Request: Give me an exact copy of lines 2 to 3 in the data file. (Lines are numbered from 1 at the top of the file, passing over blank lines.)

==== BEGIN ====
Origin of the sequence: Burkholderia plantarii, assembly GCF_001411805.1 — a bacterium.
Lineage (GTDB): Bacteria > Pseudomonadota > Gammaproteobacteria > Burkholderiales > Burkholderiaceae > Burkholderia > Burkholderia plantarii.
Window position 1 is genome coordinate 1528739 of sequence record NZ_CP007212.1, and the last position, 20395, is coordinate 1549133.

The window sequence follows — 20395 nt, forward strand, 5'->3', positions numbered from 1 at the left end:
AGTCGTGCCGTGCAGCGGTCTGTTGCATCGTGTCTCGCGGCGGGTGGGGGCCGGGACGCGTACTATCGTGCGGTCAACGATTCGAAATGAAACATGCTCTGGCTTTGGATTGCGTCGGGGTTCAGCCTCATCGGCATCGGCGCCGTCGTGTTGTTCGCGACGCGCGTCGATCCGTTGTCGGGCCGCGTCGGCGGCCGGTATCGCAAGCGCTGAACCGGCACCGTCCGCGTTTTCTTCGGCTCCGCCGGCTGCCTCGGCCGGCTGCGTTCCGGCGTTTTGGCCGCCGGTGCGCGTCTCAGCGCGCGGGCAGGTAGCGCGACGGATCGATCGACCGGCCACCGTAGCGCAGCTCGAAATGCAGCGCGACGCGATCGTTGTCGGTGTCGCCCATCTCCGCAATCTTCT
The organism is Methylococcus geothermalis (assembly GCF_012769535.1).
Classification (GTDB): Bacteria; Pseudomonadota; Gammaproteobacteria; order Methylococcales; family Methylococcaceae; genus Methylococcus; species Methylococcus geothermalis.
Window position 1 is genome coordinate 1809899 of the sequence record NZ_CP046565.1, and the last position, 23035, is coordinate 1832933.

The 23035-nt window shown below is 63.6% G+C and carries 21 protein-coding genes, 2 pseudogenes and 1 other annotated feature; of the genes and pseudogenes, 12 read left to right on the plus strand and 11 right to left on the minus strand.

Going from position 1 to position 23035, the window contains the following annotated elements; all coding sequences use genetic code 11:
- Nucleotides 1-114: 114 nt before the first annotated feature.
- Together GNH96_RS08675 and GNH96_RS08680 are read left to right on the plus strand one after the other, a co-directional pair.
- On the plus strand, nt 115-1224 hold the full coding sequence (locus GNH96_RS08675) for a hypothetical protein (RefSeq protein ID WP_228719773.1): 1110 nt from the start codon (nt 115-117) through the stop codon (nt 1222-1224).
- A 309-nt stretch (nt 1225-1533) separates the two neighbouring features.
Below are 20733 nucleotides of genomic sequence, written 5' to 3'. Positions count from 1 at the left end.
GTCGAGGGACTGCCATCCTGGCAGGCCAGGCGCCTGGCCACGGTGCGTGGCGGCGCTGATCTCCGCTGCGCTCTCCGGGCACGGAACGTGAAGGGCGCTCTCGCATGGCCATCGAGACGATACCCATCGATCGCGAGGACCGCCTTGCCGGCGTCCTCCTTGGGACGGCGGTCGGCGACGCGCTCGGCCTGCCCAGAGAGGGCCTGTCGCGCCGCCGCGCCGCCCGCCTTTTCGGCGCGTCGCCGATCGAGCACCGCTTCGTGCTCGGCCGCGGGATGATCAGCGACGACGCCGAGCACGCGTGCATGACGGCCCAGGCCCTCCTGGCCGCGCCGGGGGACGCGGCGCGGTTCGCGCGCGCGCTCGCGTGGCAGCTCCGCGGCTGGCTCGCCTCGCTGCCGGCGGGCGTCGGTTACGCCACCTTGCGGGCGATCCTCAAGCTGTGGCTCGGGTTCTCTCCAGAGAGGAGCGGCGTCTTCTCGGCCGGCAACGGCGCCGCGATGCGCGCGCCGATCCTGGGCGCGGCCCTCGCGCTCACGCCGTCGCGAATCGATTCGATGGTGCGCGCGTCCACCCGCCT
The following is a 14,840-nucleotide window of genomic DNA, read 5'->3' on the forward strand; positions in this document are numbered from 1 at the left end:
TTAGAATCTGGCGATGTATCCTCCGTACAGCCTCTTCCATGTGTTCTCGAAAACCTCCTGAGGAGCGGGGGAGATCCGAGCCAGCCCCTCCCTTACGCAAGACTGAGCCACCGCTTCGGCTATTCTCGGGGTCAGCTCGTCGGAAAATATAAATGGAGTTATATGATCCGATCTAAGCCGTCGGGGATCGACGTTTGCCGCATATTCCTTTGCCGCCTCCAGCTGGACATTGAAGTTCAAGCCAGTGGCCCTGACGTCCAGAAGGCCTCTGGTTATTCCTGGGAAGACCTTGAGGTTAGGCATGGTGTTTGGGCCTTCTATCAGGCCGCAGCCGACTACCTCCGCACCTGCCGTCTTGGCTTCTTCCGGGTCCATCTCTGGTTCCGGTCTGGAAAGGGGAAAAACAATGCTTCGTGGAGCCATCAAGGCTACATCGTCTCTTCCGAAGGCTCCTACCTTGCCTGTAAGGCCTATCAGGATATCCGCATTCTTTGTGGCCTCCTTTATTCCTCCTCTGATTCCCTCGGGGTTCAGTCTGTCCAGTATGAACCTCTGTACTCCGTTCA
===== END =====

Lineage (GTDB): Bacteria > Pseudomonadota > Gammaproteobacteria > Burkholderiales > Burkholderiaceae > Burkholderia > Burkholderia plantarii.
Window position 1 is genome coordinate 1528739 of sequence record NZ_CP007212.1, and the last position, 20395, is coordinate 1549133.